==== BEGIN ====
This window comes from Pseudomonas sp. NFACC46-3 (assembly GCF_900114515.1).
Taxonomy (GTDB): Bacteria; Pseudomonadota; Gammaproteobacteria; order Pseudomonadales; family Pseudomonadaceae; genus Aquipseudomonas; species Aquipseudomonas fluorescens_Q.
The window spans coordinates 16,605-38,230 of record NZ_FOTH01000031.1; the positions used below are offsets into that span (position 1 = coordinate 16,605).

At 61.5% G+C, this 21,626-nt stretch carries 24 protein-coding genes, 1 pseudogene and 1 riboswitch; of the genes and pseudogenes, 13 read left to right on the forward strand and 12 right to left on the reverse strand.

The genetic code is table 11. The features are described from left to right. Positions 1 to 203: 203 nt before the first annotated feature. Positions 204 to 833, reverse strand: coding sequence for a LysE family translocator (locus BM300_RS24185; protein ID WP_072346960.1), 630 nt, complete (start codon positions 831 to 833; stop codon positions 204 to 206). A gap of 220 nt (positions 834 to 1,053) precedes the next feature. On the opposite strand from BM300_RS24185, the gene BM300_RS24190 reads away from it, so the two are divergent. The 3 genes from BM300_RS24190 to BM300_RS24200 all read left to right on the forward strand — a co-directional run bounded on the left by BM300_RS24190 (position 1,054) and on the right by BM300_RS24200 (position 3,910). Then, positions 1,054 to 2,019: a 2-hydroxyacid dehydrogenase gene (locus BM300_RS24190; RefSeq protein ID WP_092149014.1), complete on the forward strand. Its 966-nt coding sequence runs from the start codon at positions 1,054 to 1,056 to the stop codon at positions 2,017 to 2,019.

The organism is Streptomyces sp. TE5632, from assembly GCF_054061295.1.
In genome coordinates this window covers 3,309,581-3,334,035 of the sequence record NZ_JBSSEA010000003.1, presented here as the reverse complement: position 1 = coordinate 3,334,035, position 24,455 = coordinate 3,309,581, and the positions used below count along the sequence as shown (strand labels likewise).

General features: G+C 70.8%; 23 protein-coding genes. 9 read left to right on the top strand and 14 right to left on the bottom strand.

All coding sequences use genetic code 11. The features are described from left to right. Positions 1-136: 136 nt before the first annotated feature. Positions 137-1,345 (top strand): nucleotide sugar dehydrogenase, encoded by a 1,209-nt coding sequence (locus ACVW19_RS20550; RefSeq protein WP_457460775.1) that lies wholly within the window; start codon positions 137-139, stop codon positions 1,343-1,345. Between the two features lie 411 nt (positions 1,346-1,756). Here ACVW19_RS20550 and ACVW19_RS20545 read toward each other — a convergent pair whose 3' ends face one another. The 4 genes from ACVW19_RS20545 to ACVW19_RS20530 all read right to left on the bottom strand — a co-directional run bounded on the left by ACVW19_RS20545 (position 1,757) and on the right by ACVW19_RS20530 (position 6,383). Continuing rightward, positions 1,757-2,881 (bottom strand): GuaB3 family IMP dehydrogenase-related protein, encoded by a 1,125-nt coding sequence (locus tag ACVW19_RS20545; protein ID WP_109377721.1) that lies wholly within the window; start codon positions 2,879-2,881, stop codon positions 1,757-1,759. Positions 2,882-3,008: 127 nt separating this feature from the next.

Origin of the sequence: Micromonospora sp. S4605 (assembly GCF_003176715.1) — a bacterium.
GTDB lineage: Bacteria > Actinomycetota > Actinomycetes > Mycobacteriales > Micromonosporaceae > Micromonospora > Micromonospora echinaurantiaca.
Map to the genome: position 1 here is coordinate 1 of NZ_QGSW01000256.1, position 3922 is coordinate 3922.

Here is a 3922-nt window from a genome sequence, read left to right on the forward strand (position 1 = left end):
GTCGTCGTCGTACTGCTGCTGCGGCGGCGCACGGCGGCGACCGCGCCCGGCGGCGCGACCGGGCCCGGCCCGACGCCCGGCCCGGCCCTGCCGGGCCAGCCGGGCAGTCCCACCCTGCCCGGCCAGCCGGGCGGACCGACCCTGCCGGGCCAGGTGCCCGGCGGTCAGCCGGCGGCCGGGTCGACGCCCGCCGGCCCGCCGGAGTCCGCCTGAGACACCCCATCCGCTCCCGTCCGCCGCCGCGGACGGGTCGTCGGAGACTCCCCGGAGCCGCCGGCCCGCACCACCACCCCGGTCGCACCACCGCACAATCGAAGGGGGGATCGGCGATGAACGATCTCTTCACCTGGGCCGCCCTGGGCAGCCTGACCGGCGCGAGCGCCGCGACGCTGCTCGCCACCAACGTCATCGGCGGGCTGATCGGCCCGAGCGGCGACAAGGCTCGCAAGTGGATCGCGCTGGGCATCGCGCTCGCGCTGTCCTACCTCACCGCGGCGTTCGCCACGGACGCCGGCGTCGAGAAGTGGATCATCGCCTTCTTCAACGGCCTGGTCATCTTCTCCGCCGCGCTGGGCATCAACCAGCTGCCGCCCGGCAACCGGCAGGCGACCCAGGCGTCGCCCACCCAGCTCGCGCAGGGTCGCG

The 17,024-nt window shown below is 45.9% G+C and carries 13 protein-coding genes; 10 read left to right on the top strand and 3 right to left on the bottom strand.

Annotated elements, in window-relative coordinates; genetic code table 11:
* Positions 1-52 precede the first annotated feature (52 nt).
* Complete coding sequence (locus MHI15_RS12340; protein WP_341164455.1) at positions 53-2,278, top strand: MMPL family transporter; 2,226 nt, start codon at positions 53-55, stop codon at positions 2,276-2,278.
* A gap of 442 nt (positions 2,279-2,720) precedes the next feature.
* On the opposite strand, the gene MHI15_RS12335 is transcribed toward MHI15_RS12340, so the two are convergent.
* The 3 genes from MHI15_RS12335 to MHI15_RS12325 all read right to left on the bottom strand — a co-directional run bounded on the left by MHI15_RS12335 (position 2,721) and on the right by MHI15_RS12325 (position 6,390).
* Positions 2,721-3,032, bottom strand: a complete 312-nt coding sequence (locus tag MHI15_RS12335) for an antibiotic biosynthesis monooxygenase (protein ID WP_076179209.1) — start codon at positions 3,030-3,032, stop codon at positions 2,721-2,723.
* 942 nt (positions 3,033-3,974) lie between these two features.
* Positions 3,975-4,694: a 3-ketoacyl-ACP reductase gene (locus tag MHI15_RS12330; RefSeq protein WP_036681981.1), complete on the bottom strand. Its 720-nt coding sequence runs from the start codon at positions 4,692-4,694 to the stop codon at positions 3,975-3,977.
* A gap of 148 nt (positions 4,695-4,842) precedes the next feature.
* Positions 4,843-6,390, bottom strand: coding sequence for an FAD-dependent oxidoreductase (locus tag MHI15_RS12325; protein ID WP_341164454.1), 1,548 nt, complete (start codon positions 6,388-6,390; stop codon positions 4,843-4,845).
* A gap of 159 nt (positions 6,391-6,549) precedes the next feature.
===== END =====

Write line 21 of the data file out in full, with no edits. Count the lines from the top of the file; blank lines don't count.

* The 3 genes from MHI15_RS12335 to MHI15_RS12325 all read right to left on the bottom strand — a co-directional run bounded on the left by MHI15_RS12335 (position 2,721) and on the right by MHI15_RS12325 (position 6,390).